Traditional owners and residents clash over tower land

VOW TO FIGHT: Members of the Dorrobbee Grass Resreve Trust and the Ngulingah Aboriginal Land Council raise a flag to protest the construction of a mobile phone tower just outside Dunoon.
VOW TO FIGHT: Members of the Dorrobbee Grass Resreve Trust and the Ngulingah Aboriginal Land Council raise a flag to protest the construction of a mobile phone tower just outside Dunoon. Ross Kendall

TRADITIONAL owners and Dunoon residents have vowed to fight construction of a Telstra tower near the village, as work crews started on the project this week.

The site of the tower is on a small house-sized block owned by Lismore City Council.

But it is surrounded by 30 acres of Aboriginal and community land managed by the Ngulingah Local Aboriginal Land Council and the Dorrobbee Grass Reserve Trust.

NLALC chief executive Mick Smith said the area had always been a cultural focal point for Aboriginal people.

"The consultation process has been abominable," he said.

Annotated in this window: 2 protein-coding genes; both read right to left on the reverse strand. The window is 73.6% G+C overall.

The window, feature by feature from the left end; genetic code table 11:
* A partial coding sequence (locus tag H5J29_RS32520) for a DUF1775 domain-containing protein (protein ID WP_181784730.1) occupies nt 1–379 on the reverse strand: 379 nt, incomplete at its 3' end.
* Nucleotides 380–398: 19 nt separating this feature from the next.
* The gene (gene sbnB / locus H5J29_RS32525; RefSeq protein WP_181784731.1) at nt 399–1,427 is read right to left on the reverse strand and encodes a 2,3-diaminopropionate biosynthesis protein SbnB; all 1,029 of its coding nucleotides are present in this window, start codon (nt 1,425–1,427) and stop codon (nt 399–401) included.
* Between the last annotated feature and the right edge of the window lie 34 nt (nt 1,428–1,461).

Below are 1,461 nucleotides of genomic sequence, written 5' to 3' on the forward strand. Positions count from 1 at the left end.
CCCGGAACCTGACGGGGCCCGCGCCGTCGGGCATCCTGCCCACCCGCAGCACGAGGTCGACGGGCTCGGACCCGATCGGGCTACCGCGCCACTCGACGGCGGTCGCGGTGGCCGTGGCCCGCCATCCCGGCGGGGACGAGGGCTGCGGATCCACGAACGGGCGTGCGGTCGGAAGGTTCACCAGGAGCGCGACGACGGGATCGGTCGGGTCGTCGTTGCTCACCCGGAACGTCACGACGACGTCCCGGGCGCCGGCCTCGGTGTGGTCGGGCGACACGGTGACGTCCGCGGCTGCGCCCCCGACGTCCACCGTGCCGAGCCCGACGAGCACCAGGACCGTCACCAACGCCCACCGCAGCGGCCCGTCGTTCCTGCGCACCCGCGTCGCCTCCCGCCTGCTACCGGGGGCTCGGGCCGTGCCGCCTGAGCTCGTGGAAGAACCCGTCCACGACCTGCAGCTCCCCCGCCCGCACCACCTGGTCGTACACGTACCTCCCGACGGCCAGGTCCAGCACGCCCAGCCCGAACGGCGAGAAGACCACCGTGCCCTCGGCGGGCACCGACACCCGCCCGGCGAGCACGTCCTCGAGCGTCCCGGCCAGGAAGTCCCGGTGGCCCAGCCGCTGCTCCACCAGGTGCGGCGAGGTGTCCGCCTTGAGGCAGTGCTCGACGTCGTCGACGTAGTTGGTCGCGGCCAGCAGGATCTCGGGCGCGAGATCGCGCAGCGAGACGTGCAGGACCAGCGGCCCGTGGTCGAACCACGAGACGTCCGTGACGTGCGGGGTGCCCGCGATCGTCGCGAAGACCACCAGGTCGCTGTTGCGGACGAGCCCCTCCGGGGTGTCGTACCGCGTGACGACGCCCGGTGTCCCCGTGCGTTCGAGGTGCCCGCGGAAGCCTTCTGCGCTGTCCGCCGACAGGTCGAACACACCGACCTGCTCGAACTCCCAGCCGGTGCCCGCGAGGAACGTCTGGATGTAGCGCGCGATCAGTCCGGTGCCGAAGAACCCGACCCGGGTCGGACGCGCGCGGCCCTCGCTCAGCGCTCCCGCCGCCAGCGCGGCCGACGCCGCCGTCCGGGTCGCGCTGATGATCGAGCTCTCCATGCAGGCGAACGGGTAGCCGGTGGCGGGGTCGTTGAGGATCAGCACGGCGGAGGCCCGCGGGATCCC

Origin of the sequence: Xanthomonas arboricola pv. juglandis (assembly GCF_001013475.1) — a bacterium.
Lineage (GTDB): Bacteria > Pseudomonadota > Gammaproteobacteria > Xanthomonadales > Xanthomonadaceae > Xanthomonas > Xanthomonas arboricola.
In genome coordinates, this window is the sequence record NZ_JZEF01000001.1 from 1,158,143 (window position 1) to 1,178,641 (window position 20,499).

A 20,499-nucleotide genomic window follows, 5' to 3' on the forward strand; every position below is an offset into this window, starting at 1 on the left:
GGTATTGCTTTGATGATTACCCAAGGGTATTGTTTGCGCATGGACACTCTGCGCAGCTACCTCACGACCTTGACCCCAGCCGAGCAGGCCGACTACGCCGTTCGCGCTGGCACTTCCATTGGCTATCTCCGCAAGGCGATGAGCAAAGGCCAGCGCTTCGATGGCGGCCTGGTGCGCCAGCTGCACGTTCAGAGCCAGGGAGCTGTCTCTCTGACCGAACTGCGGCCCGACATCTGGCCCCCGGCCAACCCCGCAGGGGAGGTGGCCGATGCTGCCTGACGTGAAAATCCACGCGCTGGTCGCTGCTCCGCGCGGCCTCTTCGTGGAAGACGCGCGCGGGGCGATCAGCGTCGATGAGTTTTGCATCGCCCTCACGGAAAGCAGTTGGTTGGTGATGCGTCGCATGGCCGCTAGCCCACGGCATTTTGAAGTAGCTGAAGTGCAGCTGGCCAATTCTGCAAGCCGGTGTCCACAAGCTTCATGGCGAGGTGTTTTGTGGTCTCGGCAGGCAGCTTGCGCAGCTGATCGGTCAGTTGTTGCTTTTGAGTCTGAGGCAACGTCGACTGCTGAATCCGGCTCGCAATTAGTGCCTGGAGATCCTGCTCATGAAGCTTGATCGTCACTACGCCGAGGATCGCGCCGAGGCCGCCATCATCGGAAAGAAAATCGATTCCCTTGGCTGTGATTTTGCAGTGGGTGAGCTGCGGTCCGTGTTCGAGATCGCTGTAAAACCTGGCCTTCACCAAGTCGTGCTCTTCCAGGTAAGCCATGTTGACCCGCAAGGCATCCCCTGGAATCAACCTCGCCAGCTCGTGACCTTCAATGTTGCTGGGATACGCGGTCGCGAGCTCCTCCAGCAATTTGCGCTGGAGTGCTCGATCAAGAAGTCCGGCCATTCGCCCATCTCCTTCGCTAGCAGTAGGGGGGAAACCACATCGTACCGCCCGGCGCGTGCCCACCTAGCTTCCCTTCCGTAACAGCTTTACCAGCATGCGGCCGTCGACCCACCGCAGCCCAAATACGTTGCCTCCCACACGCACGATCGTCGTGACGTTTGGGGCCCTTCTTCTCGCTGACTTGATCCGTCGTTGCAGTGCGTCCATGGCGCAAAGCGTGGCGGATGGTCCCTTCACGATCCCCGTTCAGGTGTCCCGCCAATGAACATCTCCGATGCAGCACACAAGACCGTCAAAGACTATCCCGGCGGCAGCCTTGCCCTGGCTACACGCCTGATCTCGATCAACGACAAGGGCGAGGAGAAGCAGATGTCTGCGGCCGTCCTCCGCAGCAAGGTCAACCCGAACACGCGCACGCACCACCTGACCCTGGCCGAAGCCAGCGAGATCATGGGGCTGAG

"Council and NBN have outsourced all community consultation to Telstra."

The groups found 10 alternative sites with less cultural and community value, but these were all rejected by Telstra, Mr Smith said.

"They chose the only site we didn't want," he said.

Telstra area general manager, Mike Marom, said engineers assessed the alternative sites, but they did not meet the mobile coverage objectives for a new base station within the Dunoon area.

"Community consultation is an important component of any Telstra development proposal and this has again been the case with the development of a new base station within the Dunoon area," he said.

"Telstra had undertaken a range of investigative and consultative activities throughout this process, including notifications to surrounding landowners, working with the local council, contacting relevant stakeholders and communication through local media."

On Monday, the day the tower was delivered to the site in a number of sections, the NLALC and Dorrobbee Grass Reserve Trust conducted a ceremonial flag raising.

"We are standing together and speaking for the future - this is cultural land, not for a tower," Mr Smith said.

"Firestick farming is still carried out on this traditional grassland site.

"We have cultural interpretive signage here.

"We want the land to be used for cultural and environmental education."



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